During two lab periods, students collect demographic data on perennial plants and then use these data in a matrix model to perform population viability analyses. During the first lab, students tag and record data on individual plants in the field. During the second lab, students compile these data to build transition matrices and then use R to run simulations. In the first year that instructors run this experiment, simulated field data of subsequent years is used to complete the classroom exercises. In subsequent years, students use real data from previous years. No prior experience with R is necessary.
Noah Charney1 and Sydne Record2
1 - School of Natural Science, Hampshire College, 893 West Street, Amherst, MA 01002; email@example.com
2 - Harvard University, Harvard Forest, 324 North Main Street, Petersham, MA 01266; firstname.lastname@example.org
30-45 minutes in lecture to explain matrix models, 3 hours in the field to collect data, 2-3 hours in lab to analyze data.
OUTSIDE OF CLASS TIME
30 minutes to enter data into a spreadsheet.
Data sheets and lab worksheet. Instructors may expand the assignment to include writing a full research paper.
Instructor must identify an appropriate perennial species, and sampling should occur where it is abundant enough and when reproductive stages can be determined. Ideally there would be at least 100 plants spread out over an area where different groups of students in the class will be able to sample portions of the population. Analysis takes place in a computer lab with R open-source software.
We have used this lab in 5 different upper-level classes with small lab sections (6-15 students per section): Rare Species Conservation, Conservation Biology, Plant Biology, and Terrestrial Ecology.
We have used this lab at three small liberal arts undergraduate four-year colleges. Two of these colleges were private, and one was public.
This exercise could be performed by majors or non-majors in intro or upper division college courses or in pre-college environments, although the skills taught might be most relevant to college majors. This exercise is easily transferable across geographies and different plant species. Students with physical disabilities may encounter challenges in the field work portion of the lab depending on access to the chosen field site.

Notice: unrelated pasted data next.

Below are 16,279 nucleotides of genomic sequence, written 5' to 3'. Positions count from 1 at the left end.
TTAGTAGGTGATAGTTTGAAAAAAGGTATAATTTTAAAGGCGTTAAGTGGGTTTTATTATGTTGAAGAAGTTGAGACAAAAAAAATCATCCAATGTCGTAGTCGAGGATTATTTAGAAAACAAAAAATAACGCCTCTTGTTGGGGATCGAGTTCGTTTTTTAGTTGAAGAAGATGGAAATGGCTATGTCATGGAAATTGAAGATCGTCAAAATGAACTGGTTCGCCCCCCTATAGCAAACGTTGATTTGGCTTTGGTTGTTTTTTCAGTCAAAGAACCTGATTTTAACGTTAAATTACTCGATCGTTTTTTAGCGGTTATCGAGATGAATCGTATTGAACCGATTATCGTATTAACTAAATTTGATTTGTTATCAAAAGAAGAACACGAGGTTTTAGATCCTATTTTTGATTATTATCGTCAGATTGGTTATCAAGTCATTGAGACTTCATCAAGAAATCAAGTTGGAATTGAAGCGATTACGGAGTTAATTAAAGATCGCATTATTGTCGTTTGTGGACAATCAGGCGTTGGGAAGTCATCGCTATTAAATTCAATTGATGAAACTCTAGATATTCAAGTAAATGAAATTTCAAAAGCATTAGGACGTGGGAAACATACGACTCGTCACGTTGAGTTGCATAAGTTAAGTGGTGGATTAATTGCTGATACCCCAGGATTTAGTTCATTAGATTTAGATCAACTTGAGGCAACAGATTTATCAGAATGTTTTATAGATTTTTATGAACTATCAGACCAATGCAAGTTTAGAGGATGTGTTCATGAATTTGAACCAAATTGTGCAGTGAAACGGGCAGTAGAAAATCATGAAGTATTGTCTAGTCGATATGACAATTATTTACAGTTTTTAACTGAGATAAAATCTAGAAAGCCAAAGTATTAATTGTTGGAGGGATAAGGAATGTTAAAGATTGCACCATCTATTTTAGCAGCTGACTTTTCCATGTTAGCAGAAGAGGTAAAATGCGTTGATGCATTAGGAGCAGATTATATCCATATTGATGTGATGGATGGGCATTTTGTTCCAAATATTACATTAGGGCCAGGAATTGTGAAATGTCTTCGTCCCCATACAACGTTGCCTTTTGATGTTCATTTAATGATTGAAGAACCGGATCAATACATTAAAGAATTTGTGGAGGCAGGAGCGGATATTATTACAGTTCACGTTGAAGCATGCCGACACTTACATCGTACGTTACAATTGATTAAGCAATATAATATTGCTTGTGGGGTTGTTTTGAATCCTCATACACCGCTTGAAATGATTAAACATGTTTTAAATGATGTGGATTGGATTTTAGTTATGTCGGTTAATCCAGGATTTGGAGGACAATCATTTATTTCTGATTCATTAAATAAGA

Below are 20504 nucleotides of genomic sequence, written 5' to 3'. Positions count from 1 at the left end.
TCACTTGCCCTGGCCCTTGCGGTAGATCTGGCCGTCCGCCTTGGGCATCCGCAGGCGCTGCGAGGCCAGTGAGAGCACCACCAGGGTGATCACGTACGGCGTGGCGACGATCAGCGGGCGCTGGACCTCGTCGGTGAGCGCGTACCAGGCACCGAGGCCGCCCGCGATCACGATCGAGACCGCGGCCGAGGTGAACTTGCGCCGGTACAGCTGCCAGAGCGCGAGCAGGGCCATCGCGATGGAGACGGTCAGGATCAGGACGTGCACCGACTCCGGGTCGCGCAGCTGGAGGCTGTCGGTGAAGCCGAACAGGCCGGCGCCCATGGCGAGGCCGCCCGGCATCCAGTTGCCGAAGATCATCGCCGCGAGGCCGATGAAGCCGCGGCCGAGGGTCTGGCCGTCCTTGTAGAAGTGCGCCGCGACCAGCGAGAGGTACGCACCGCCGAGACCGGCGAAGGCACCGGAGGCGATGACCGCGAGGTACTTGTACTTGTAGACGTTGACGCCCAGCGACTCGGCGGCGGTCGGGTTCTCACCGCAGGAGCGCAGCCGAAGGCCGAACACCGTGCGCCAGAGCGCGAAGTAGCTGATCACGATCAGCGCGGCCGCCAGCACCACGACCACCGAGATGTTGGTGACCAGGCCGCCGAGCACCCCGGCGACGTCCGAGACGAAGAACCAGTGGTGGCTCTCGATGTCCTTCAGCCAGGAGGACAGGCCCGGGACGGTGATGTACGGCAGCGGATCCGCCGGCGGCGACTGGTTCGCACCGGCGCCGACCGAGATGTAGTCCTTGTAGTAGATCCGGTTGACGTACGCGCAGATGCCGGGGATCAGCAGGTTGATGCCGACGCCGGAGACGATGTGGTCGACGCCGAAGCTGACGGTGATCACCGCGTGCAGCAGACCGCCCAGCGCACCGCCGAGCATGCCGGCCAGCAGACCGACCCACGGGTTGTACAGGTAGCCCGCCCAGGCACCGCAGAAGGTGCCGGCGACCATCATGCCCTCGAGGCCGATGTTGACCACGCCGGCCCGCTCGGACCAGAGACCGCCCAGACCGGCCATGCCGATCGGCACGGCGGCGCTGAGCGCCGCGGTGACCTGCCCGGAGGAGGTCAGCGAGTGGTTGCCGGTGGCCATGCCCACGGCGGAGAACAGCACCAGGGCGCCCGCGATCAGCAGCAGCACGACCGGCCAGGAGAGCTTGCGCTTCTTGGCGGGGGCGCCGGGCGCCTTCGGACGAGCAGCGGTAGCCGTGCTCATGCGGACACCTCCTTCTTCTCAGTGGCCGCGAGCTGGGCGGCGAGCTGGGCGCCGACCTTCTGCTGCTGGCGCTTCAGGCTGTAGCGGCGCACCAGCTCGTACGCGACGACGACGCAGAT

Description of other Resource Files:
This exercise would not be possible without support from the open source community of contributors to R statistical software. In particular the code for this exercise depends on the ‘popbio’ package written by C.J. Stubben and B.G. Milligan and the ‘gplots’ package written by Gregory R. Warnes, Ben Bolker, Lodewijk Bonebakker, Robert Gentleman, Wolfgang Huber Andy Liaw, Thomas Lumley, Martin Maechler, Arni Magnusson, Steffen Moeller, Marc Schwartz, and Bill Venables. We thank Dr. Christopher Beck and two anonymous reviewers for assistance with the manuscript. We also thank Dr. Charles Ross for helping to troubleshoot problems when he used this lab in his class.
Noah Charney and Sydne Record. 11 November 2013, posting date. Performing a population viability analysis from data students collect on a local plant Teaching Issues and Experiments in Ecology, Vol. 9: Experiment #2 [online]. http://tiee.esa.org/vol/v9/experiments/charney/abstract.html
A fruiting striped pipsissewa (Chimaphila maculata), tagged by students as part of our ongoing demographic study. Photo by N. D. Charney.full size image
A budding striped pipsissewa (Chimaphila maculata). Photo by N. D. Charney.full size image